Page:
The guarantor is usually tied into the mortgage until enough payments have been made to reduce the mortgage loan-to-value to a certain amount - this is sometimes 80%, but it can be more. This means a guarantor mortgage can potentially span decades.

Credit record connection

A guarantor mortgage also connects people's credit records. If either party has a bad credit rating, or suffers with poor credit in the future, this can affect the other’s credit score and impact their ability to borrow money, whether a loan or credit card.

What happens if a guarantor can’t pay?

This doesn’t happen often as lenders carry out very thorough investigations into whether a guarantor will be able to make repayments. 

If payments have to be made by the guarantor and they’re unable to provide the money, your lender will look into why they can’t or won’t pay.

If a guarantor refuses to pay - perhaps because of a family dispute - they will be in breach of their contract. The lender can take legal action against them and their home could be at risk.

When both the borrower and guarantor can’t make repayments - for example, due to a change in financial circumstances - again they’re breaking the agreed contract and the consequences can be serious.

Be open with your lender - there’s a good chance it’ll work with you to find a solution. It’ll discuss the situation with you and explain the next steps to recover the debt.

What are the alternatives to a guarantor loan?

There are a number of ways parents can help children buy a home, and guarantor mortgages are just one of them. 

The alternatives include:

A gifted deposit

Parents, or a family member, of a homebuyer can give them a sum of money towards the deposit, or give them the entire deposit. But there must be an agreement that the homebuyer won’t need to repay the money, and that the person gifting the deposit won’t have a stake in the property.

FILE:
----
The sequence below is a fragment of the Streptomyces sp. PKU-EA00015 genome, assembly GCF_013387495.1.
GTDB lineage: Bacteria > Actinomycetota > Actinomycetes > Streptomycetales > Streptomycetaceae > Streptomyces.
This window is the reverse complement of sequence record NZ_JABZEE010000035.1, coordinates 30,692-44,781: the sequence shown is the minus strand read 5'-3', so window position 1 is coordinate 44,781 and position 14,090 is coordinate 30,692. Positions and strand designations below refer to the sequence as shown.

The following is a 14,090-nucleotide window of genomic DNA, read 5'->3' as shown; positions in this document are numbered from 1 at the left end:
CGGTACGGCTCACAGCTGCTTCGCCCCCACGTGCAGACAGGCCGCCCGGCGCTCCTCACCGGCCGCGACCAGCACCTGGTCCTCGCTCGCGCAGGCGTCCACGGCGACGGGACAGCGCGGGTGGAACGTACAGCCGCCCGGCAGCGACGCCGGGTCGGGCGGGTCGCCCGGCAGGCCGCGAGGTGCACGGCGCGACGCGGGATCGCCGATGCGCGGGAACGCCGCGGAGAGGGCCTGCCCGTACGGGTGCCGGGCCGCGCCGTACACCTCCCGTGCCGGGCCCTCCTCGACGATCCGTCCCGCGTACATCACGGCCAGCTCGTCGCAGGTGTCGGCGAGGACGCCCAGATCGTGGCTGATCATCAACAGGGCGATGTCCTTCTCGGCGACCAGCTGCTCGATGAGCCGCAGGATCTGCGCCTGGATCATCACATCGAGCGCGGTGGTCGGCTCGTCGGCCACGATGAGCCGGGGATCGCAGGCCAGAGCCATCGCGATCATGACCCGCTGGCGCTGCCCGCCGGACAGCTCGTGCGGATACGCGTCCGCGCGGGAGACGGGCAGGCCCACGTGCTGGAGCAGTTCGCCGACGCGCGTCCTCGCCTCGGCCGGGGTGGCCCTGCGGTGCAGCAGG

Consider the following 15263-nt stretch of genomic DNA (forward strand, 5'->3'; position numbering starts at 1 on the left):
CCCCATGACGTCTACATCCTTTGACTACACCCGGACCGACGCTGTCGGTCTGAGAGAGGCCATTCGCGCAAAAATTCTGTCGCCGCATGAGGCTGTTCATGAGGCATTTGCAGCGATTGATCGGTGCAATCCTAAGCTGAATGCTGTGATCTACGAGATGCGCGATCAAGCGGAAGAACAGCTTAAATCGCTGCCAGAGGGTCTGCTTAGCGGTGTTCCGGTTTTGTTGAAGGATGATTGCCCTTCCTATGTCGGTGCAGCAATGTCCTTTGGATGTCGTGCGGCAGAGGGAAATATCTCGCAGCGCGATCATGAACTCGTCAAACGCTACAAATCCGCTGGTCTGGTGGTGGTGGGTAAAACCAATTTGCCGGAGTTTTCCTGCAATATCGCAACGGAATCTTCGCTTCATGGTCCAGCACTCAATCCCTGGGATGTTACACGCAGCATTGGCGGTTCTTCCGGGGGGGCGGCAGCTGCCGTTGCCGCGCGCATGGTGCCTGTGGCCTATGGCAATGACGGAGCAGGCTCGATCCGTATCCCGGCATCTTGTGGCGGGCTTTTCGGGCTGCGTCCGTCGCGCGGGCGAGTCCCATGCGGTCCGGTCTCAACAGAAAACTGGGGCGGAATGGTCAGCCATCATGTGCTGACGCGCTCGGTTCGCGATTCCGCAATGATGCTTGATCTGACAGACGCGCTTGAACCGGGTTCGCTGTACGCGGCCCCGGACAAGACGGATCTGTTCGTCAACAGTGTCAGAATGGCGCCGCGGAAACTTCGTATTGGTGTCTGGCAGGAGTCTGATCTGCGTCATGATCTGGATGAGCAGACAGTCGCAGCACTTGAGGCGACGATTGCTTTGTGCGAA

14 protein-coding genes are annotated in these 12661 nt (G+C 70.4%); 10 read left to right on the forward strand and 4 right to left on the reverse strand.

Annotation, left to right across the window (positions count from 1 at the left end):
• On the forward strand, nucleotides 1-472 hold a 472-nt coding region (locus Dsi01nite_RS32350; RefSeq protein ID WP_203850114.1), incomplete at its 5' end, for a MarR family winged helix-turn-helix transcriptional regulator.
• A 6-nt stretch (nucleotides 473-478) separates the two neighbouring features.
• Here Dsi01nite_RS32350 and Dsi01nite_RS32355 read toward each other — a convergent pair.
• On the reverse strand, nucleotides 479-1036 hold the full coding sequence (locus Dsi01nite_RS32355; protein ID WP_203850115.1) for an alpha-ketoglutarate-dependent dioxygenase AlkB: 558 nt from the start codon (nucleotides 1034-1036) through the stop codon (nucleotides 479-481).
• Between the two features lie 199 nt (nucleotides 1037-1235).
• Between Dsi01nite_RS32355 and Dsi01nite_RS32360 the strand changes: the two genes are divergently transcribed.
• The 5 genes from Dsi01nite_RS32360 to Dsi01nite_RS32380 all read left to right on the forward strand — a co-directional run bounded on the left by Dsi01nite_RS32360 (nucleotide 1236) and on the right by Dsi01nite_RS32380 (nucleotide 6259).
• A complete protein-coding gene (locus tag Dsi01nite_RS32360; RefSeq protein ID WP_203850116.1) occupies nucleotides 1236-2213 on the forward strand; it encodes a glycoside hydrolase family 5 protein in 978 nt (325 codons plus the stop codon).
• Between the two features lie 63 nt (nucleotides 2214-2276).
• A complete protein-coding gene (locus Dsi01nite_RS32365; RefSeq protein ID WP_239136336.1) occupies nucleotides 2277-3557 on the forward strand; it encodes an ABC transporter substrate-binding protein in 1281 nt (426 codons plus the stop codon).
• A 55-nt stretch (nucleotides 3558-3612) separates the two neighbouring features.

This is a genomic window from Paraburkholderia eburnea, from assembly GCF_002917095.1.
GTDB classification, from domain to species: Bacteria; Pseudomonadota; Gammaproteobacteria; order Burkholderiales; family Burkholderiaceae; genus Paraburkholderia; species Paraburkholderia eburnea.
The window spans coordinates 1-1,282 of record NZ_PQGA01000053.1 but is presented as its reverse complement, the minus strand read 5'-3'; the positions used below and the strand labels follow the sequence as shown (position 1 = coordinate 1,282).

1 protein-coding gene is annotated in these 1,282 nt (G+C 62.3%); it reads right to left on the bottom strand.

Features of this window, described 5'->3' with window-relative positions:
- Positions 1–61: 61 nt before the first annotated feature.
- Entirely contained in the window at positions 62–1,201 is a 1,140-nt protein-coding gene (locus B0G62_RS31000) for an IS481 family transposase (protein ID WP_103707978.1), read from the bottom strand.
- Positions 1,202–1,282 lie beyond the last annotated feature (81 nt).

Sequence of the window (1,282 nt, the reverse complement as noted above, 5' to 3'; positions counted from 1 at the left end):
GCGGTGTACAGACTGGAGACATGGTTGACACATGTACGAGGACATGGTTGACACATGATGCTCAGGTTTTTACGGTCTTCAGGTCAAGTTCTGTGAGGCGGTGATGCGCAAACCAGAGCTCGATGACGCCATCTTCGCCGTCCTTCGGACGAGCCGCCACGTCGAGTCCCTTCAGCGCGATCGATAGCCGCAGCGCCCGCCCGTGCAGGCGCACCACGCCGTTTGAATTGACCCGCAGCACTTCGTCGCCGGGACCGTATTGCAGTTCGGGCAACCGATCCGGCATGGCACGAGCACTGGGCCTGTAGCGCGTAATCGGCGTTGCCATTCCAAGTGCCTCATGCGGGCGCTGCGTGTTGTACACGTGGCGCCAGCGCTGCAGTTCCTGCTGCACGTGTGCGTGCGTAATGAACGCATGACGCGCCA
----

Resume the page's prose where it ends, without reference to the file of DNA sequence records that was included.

A gifted deposit increases how much the homebuyer has to put down on a home and can help them access better mortgage deals and reduce their monthly repayments.

Offsetting savings

Family offset mortgages link a family member’s savings account - usually the parent’s or grandparent’s - to the homebuyer’s mortgage. 

The amount in the savings account reduces the mortgage total, making repayments cheaper. Once a set amount of the mortgage has been paid off, usually around 75%, the owner of the savings account can access their money again.

Joint mortgage

Parents or family members could take out a joint mortgage with the homebuyer. Combining incomes can maximise the size of mortgage available, spread the cost and help buyers access more mortgage deals. Some lenders allow up to four incomes on one mortgage. 

Other options

If your parents can’t help financially, there are government schemes - including Help to Buy or shared ownership - which might help. 

If none of these options is possible, it might just be a case of waiting until you’ve saved for a larger deposit.

Remember that if your parents are keen to help they can still do this without money, for example by letting you stay in their home while you’re saving.

Speak to a financial adviser

It's a good idea to seek professional advice before acting as guarantor, perhaps from an independent financial adviser who could explain the options.

It's also worth speaking to a mortgage adviser, as they may be able to help you find the right mortgage product for your needs.